Victória Sales – from Cenarium
MANAUS – Planning to give voice to the climate issues that Brazil is going through, young Brazilians have been gaining more and more space during the 26th United Nations Climate Change Conference (COP26). Amazonian and socio-environmental activist Celina Maria Ferreira Pinagé, 22 years old, is a highlight among these young people who participate in the event. This year, the debate takes place between October 31 and November 12, in Glasgow, Scotland.
In an exclusive interview to CENARIUM, Celina points out that one of the main themes of the event is the Amazon. She also mentions the importance of taking this look inside the country and especially the Amazon. “We always find people from other countries talking about the Amazon, so it is important to show the economic potential, and the event itself is opening more and more to receive this vision from those who really know and show the needs that the country needs”, she explained.
Celina also says that, unlike previous years, in 2021 the COP will count on the participation of several young Brazilians and Amazonians. “We have many things to add to this discussion. I believe that it is missing the need to show this in fact. We talk a lot about the economy, but we don’t talk much about the bio-economy, we talk a lot about forest fires and we don’t talk much about the investment that has to be made for this work of monitoring and research to be carried out”, she pointed out.
The activist also explains that at the COP there are many debates between countries and everyone with different experiences. “It will be an important place to get the technologies to see what is working, because a big problem in Brazil is that for a long time we keep repeating the same thing and many countries have already seen that it doesn’t work, so the COP is an interesting space because of this”, she said.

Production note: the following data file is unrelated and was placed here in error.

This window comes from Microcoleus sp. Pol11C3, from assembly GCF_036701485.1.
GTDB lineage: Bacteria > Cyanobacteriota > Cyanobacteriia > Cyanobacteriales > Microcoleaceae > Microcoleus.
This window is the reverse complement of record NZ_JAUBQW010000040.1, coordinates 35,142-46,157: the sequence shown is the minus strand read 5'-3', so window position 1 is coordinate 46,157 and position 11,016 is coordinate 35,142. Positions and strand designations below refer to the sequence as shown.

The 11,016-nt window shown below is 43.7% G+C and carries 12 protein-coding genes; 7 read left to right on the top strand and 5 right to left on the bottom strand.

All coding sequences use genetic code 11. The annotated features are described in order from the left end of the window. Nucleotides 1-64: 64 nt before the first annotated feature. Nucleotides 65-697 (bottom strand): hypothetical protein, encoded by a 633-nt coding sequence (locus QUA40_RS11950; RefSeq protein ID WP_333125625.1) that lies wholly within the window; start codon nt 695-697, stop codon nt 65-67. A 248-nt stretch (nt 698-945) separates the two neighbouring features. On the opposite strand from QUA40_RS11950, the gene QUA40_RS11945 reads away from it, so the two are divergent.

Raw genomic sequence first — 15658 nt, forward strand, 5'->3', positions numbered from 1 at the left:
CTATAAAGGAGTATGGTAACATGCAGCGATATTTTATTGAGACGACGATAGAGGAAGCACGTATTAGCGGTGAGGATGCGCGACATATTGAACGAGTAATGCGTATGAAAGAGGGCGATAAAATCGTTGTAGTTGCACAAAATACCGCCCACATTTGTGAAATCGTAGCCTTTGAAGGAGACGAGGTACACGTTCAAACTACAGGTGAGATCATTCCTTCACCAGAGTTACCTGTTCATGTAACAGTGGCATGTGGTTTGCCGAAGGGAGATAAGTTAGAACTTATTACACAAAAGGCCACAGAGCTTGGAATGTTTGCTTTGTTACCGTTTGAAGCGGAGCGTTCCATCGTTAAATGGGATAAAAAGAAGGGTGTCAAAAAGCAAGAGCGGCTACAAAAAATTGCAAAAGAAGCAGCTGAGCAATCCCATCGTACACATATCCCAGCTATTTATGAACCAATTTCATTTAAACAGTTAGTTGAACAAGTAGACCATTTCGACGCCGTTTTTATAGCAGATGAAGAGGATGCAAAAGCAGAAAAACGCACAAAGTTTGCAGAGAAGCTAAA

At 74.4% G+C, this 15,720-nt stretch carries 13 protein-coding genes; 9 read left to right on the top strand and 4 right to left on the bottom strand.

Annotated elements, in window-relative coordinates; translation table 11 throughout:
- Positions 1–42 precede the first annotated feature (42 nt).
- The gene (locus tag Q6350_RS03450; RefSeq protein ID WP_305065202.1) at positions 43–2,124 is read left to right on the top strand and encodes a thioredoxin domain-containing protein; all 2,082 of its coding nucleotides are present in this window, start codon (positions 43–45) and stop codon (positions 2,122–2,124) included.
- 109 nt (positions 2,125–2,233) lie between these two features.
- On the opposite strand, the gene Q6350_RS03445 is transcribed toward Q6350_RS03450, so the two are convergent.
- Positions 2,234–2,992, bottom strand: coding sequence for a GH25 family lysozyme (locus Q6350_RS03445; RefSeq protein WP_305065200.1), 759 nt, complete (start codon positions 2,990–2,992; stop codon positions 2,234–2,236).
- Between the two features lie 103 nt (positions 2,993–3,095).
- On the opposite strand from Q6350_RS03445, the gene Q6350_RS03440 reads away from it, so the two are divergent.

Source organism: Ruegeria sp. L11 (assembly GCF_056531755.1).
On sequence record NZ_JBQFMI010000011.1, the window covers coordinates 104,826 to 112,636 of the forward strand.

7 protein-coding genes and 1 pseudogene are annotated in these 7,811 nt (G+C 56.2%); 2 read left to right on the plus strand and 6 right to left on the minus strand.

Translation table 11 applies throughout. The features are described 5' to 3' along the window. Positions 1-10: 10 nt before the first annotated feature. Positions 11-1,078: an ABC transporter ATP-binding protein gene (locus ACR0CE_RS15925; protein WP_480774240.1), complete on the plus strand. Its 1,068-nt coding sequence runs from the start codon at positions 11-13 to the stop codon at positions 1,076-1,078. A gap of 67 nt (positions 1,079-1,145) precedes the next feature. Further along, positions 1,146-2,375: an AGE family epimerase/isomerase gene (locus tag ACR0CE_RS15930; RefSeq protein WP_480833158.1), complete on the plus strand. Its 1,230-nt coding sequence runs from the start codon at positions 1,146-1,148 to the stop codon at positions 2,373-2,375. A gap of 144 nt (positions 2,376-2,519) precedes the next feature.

Celina says that to get to the COP, she started being part of Non-Governmental Organization (NGO) EngajaMundo. “Since 2018 I’ve been part of EngajaMundo, which is made up exclusively of young people and within it there are several groups, and one of them is only about climate change and I’ve been there since 2018. We are always debating agendas on the subject, generating content. And EngajaMundo is very close and related to the COP. There are several organizations that are accredited to participate in the event. The NGO was a door for me, they also take into account how long the person has been in the NGO, those who have been there longer have more chances of getting there, so the fact that I have been there since 2018 helped me a lot”, she said.
Other young people
Among the young Brazilians who are participating in the event, there is also the indigenous activist Alice Pataxó, 20 years old. The communicator was nominated by Pakistani activist Malala as one of the women of the world who “bring their voices and experiences” to Glasgow. The young Nobel Peace Prize winner asked her followers to follow the work of Alice and five other representatives of social and environmental struggles.
The indigenous activist told, through social networks, that one of the main motivations to go to the COP is the defense of indigenous territories. “The forest has no owner, but it has guardians. That’s why we are here, to defend these territories, to defend life”, she wrote. Already in Glasgow, Alice spoke at the conference held by young people on environmental issues. “This is the first time I leave my territory, at a moment when Brazil is going through a strong decision about indigenous lands”, she said.
“But I understand the need to join the youth of the world to talk about this, to fight for the environment and create solutions together. I am proud to be able to go back home and tell my people: we are no longer alone”, she said at the event.
The young indigenous woman from Rondônia, Txai Suruí, 24, also went to the COP and spoke on the first day of the event in front of world leaders. The activist opened her speech remembering her father, cacique Almir Suruí, who suffers from the Bolsonaro government’s persecution on his lands.
“My name is Txai Suruí, I am only 24 years old, but my people have lived for at least 6,000 years in the Amazon rainforest. My father, the great chief Almir Suruí, taught me that we must listen to the stars, the moon, the wind, the animals and the trees. The Earth is speaking. It tells us that we have no more time. We must take another path with courageous and global changes. It’s not 2030 or 2050, it’s now”, said the young indigenous woman. Txai is a law student and founder of the Indigenous Youth Movement in Rondonia.